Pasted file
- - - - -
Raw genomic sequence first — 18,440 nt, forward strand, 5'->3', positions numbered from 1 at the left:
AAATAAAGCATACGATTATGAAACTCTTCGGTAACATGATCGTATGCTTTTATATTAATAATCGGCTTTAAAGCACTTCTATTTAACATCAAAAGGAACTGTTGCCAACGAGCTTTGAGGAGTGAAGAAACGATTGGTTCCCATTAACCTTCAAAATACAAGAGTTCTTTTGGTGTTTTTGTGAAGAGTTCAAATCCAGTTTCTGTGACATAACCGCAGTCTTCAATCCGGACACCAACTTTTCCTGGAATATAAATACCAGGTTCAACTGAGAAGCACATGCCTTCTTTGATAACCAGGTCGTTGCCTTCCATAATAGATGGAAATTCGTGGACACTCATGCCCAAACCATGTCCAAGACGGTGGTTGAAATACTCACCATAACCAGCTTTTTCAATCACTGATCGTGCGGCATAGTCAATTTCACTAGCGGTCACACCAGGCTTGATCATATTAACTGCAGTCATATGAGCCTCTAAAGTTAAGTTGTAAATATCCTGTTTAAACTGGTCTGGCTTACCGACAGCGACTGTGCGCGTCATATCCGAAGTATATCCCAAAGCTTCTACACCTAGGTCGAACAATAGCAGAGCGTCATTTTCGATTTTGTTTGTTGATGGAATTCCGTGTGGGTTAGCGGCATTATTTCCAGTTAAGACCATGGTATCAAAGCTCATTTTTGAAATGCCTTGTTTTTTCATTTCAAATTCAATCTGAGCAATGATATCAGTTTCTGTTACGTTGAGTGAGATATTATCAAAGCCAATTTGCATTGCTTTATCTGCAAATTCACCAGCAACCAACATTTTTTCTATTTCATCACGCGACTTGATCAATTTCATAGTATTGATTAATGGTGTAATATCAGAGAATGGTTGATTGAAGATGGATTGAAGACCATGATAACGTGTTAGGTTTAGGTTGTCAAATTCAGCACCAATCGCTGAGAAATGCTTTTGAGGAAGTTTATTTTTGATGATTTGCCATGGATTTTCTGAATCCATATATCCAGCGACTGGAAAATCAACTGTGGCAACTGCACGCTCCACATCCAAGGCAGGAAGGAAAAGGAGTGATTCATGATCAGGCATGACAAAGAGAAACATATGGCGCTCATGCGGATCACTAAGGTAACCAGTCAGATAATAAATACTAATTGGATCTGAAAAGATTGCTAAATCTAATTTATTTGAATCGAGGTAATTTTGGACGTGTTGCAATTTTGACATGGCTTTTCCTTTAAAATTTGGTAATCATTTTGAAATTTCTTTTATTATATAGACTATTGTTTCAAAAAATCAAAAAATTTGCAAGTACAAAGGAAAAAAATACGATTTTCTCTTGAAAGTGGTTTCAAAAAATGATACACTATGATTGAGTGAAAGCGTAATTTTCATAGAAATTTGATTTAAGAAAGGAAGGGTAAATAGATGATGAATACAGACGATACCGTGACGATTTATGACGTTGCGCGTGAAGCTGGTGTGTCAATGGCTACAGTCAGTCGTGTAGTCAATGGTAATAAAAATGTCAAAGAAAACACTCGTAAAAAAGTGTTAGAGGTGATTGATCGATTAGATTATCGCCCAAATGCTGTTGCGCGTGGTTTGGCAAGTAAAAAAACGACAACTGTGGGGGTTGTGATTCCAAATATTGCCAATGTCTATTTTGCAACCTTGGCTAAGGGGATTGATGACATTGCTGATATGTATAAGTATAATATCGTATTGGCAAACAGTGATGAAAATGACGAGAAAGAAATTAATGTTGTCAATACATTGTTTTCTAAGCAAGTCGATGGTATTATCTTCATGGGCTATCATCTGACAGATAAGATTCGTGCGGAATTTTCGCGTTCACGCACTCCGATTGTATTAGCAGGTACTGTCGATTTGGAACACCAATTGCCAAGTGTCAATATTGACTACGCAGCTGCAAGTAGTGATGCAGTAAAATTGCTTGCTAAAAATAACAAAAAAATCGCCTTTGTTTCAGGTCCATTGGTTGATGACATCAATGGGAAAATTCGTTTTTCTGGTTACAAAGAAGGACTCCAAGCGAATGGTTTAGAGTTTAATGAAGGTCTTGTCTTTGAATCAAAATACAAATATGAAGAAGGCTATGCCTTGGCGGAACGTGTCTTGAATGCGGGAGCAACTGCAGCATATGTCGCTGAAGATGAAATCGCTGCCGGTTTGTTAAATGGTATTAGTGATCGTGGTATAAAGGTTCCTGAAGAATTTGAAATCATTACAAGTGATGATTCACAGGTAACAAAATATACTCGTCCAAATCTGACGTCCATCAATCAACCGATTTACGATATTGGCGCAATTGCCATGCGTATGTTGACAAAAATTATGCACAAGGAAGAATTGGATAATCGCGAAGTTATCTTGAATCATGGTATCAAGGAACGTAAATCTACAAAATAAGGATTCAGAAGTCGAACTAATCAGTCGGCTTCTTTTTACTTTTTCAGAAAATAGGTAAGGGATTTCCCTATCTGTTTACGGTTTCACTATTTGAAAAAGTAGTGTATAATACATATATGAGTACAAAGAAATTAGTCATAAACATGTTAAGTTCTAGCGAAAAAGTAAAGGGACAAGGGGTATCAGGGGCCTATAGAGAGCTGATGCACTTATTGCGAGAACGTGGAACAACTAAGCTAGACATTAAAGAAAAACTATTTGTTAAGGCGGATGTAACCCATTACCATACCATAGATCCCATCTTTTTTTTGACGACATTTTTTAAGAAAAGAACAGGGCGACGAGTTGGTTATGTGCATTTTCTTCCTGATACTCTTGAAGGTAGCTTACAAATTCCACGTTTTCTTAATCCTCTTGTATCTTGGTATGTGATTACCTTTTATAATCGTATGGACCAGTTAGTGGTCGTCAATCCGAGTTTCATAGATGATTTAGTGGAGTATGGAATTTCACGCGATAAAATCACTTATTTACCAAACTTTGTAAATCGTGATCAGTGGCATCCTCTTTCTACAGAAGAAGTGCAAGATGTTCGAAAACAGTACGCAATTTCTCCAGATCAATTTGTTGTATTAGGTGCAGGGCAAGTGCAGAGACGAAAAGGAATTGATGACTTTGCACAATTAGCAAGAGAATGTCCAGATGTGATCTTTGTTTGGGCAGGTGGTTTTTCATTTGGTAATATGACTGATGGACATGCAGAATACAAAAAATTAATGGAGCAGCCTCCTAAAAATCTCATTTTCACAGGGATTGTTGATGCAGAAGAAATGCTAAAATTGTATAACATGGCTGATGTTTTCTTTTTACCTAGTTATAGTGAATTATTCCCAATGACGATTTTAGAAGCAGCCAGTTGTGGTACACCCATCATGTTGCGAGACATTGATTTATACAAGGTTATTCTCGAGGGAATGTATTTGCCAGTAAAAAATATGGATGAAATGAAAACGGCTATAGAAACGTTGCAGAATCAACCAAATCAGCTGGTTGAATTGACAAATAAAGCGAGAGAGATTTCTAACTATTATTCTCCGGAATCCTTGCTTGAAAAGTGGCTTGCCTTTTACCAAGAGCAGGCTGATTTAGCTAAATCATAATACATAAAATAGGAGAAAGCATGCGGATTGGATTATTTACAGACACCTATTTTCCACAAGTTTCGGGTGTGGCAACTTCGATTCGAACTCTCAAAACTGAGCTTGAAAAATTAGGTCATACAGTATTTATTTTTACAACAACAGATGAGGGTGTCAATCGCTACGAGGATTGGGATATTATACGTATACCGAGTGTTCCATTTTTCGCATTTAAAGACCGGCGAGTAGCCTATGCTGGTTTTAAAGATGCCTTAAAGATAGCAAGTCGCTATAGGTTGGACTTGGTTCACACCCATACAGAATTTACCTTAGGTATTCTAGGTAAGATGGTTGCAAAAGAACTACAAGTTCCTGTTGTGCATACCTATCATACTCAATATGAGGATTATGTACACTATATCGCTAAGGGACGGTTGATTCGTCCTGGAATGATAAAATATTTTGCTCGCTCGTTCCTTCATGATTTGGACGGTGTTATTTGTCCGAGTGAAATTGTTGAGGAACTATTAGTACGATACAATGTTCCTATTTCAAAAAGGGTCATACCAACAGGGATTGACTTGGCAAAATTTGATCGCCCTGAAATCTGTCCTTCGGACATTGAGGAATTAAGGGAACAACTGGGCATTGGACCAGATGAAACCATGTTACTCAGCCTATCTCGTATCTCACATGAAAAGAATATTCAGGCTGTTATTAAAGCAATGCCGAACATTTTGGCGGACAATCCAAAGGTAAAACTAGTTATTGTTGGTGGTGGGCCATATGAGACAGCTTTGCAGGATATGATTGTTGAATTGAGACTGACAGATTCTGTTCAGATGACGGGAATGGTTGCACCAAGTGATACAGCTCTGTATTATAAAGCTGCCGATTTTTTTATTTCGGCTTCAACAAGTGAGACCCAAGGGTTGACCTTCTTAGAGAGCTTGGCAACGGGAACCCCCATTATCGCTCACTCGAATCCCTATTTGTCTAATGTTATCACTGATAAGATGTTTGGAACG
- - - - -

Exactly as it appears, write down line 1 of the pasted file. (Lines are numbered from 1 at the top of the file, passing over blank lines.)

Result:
Raw genomic sequence first — 18,440 nt, forward strand, 5'->3', positions numbered from 1 at the left: